I joined clubs on campus: SGA Freshman Forum, University Union, Georgia Daze, Hall Council among other things.I learned that everyone in UGA is truly amazing and whose ideas are profound (Thanks Chanelle, Ivan, Brittney, and Montez). I met the most amazing people in my life. People that smiled through the pain, people that “Pay It Forward,” and people that bare their soul so that somebody else will do the same.

The nights that changed my college life were Mondays at 8pm in the MLC during Freshman Forum meetings. Two nights in particular helped shape me into who I am now. The Execs and PAs gave personal TED talks. I sat in my seat amazed at how honest they were.

Their most personal feelings and fears they shared to a room of 70 young, naive freshman. I thank them all for that so much. I have had a personal connection with each of them. A connection that has been so important to my college career (Thanks Darien, Austin, Noemie, Marcus, and Christen)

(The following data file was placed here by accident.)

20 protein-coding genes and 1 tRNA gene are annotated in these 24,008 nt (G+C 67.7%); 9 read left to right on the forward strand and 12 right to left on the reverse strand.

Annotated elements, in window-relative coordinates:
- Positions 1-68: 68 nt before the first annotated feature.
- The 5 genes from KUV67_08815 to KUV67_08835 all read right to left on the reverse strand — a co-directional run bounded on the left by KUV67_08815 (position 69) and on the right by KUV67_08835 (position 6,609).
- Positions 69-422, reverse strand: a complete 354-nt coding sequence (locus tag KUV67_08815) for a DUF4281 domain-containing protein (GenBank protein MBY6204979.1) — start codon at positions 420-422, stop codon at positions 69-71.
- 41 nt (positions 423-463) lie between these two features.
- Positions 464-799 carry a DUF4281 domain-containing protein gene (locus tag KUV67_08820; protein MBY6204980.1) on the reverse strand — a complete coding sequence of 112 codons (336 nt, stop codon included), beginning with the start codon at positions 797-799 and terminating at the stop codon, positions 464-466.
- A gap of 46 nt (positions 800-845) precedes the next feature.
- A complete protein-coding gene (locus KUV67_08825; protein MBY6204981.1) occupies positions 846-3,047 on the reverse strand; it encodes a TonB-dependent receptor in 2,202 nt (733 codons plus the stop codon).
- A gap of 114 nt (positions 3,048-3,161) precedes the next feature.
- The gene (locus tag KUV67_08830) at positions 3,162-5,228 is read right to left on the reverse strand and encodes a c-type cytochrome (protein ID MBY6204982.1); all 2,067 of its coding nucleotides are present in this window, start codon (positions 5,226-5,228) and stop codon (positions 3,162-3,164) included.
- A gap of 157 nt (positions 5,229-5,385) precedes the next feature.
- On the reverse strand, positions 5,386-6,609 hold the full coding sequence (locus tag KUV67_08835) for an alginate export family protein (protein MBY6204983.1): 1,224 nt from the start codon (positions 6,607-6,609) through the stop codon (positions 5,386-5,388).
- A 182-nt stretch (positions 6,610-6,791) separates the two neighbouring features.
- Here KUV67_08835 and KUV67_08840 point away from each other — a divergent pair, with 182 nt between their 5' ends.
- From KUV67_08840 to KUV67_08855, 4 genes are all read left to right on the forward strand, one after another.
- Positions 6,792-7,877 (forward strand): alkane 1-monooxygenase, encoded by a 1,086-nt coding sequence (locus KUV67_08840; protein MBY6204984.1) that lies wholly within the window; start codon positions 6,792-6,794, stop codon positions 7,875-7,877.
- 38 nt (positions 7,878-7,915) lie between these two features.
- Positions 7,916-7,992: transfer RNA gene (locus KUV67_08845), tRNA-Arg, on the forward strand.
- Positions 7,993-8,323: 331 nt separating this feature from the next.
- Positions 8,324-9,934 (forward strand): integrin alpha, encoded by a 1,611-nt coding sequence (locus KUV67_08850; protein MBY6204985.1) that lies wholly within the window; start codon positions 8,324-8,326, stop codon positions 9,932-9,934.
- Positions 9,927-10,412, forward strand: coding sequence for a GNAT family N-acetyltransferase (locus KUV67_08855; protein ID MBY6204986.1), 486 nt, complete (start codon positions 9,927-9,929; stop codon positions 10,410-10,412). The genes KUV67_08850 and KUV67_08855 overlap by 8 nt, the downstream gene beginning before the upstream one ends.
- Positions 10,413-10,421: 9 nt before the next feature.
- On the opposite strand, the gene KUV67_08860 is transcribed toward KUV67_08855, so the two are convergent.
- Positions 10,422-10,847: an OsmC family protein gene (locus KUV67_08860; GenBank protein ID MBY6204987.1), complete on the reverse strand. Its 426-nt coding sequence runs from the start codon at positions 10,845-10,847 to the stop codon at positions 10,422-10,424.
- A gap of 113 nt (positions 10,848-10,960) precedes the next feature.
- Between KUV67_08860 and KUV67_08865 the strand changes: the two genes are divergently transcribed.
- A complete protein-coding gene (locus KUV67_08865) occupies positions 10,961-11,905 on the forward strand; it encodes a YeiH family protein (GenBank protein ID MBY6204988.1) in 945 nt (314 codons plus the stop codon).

I guess that’s what I’m doing now. Paying it forward by baring part of my soul. This is my reflection of my journey here at the University of Georgia. I’ll be a junior, and graduation is painfully close. I have three semesters left at my favorite place on Earth. Then, I’ll have to find my next “favorite place on Earth.”

Hopefully, that place is in Bristol, CT at ESPN Headquarters. I just want to cover sports as a journalist. I’ve always been a huge sports junkie. I don’t want to simply write stories about the Super Bowl, or how LeBron is really clutch contrary to belief.  I want to tell stories of athletes’ passion and inspiration for the game.


Last week, an incoming freshman told me, “I wish I knew what I want to do with my life like you do.”

I laughed really loud. I’m so far from that. I’m not put together or really know where my life is truly going. All I know is God has a plan and he doesn’t make mistakes. He has a lifetime of experience. I have 19 years. He knows what he is doing. I’m nowhere near the best son, sibling, or friend. I’m selfish, pretentious, and shady.

Some people may not like me, but I feel like something everyone respects is my honesty.No matter how brutal it may be, I’ll always give my honest opinion, eve if you don’t want it. It is a rare case that I talk about my personal experiences and personal life. I’m a closed-off person. Even my closest friends will be a little shocked when reading this (and they better read this).